International Anti-Corruption Day
The United Nations Convention, in the October 31, 2003, signed a resolution number 58/4 declaring the 9th of December each year as the world anti corruption day. The first annual International Anti-Corruption Day met on December 9th, 2004 in Mérida, Mexico. Since then it has convened a conference each year to fight the corruption vice around the world.
The International Anti-Corruption Day this year will be held in Bangkok Thailand on December 9th, 2007. It is expected about 150 national representatives who signed on the treaty and another 20 or so countries who ratified it will attend the conference.
Nations who signed the anti corruption agreement are responsible to take responsibility and implement plan into action for result. And Private sectors should also be encouraged to participate actively in the campaign.
All member countries must act to condemn corruption practice and deny residence to corrupt officials who flee the countries. Members should also cooperate among the group to recover illegal property swindled by corrupted official.
However, poorer developing countries may not have the resources and ability to cope with the task. Thus, UNODC will provide technical assistance in legal advisory services to help cope with this world mission.
Despite the fact that US has a high ethical and legal standards in anti corruption, it has suffered a “significant worsening”* in its perceived levels of corruption. This is due to the series of business scandals and increasing concerns over political party funding.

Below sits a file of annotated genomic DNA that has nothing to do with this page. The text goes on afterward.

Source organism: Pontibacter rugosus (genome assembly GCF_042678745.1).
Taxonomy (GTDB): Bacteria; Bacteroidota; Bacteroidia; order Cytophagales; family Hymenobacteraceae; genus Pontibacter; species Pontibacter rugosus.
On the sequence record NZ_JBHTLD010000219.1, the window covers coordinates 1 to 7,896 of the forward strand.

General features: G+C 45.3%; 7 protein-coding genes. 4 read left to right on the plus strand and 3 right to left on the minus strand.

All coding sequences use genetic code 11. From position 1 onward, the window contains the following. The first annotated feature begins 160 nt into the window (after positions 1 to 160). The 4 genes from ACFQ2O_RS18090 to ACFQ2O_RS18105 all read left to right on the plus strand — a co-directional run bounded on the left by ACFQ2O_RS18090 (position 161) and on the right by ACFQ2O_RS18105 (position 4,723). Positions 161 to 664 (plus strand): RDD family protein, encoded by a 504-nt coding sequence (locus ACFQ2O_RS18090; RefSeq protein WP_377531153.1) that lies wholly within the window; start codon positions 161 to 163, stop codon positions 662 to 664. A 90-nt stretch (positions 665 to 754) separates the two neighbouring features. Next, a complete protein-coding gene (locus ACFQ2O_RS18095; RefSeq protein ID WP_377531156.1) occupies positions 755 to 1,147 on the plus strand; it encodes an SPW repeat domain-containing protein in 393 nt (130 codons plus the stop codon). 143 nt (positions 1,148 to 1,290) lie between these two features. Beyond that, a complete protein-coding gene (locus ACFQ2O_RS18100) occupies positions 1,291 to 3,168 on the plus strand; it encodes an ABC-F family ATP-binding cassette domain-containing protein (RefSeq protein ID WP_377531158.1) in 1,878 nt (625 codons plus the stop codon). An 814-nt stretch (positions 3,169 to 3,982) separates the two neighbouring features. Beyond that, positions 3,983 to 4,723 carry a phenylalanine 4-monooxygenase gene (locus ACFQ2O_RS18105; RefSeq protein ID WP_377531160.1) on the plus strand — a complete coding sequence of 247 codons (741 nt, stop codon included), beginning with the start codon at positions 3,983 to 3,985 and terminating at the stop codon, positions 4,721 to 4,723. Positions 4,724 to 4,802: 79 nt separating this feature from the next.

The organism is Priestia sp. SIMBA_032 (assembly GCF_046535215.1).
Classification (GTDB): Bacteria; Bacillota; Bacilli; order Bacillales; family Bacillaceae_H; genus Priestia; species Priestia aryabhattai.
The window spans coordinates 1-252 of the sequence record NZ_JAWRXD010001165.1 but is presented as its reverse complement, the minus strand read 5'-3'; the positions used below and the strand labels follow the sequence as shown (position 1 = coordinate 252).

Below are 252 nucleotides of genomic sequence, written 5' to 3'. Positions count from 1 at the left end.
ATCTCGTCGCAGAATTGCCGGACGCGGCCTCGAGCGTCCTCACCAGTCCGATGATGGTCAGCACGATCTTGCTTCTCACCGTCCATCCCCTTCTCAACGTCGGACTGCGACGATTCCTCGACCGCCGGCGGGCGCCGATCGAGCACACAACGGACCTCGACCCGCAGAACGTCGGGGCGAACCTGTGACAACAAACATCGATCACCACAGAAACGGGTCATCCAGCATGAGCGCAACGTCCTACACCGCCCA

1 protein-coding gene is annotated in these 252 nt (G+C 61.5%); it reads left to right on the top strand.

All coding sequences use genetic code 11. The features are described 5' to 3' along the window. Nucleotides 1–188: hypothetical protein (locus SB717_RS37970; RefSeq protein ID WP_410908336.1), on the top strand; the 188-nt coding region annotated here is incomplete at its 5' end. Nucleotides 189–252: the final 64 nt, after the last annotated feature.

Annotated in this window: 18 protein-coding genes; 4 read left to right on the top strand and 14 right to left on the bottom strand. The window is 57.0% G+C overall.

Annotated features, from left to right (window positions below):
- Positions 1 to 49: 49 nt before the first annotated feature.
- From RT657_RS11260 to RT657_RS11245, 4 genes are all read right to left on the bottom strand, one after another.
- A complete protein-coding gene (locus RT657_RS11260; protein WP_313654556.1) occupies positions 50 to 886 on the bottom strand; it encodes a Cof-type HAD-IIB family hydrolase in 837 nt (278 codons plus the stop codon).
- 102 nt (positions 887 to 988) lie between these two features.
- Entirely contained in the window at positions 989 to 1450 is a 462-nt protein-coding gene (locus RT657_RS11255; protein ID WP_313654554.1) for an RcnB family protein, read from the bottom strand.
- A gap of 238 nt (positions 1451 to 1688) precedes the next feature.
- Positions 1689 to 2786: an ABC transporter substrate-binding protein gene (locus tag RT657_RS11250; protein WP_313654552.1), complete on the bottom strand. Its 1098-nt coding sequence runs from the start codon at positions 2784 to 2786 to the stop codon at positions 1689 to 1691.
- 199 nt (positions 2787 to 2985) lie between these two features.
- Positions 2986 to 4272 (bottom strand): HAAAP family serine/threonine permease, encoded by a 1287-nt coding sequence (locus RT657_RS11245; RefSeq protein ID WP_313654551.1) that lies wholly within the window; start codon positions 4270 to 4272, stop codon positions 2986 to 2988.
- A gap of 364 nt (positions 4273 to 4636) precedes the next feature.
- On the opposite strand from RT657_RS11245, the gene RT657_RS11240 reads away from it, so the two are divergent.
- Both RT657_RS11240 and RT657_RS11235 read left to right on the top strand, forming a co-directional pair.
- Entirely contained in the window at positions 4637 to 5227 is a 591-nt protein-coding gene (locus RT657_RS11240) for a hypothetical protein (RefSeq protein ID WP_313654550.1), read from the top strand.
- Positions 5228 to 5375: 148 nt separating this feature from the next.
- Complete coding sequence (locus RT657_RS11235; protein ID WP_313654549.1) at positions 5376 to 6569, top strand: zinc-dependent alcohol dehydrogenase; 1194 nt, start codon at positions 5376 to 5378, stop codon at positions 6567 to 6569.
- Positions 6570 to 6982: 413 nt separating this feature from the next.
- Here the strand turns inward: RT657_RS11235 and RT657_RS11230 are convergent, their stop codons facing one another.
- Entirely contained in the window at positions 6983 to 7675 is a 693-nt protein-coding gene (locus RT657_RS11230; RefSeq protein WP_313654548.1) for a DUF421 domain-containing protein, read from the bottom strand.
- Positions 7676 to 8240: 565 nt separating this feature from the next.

The US fell to 20th place from 17th last year, just behind Ireland. Its score fell from 7.6 to 7.3, with 10 representing “least corrupt” and 0 “rampant corruption”.
USA also has a Foreign Corrupt Practice Act (FCPA) with severe punishment to business practicing corruption to win business overseas. But again in early 2006, Thailand caught a US firm selling luggage scanning system to the new international airport with huge amount of under table kick back to the then Thai officers.
In Thailand, there is a saying that "If you want to end corruption, you have to chop off the head of every one in the land.” This may mean to be sarcastic, but it does contain some truth in it. After all, Paul did say, “For all have sinned and fall short of the glory of God.” – Rome 3:23
This, however, is not to be construed as to condone corruption. It only says that corruption is a giant monster that needs our combined effort and energy to restrain. This is not a local issue but a united nation global problem.
Seven out of ten least corrupted countries in the world are in Europe and seven out of ten worst corrupted countries in the world are in Africa. It tells us that corruption has plenty to do with standard of living. A civil servant with a monthly income between US$ 100-200 in these countries can hardly live to support a family of four.
A fight against corruption should take into consideration of other plights of these poor. Anti corruption drive to these sectors of officers should be done hand in hand with lifting their standard of living. But for those fat public officers who wield power to their own personal gain, UN should come out with clear guidelines to battle the corruption evildoing in International Anti-Corruption Day this year. ______________________________________
*The 2006 Corruption Perceptions Index (CPI), launched on Monday, November 6, 2006, by the Berlin-based Transparency International (TI)
Countries with a significant worsening in perceived levels of corruption include: Brazil, Cuba, Israel, Jordan, Laos, Seychelles, Trinidad and Tobago, Tunisia and the United States.
Countries with a significant improvement in perceived levels of corruption include: Algeria, Czech Republic, India, Japan, Latvia, Lebanon, Mauritius, Paraguay, Slovenia, Turkey, Turkmenistan and Uruguay.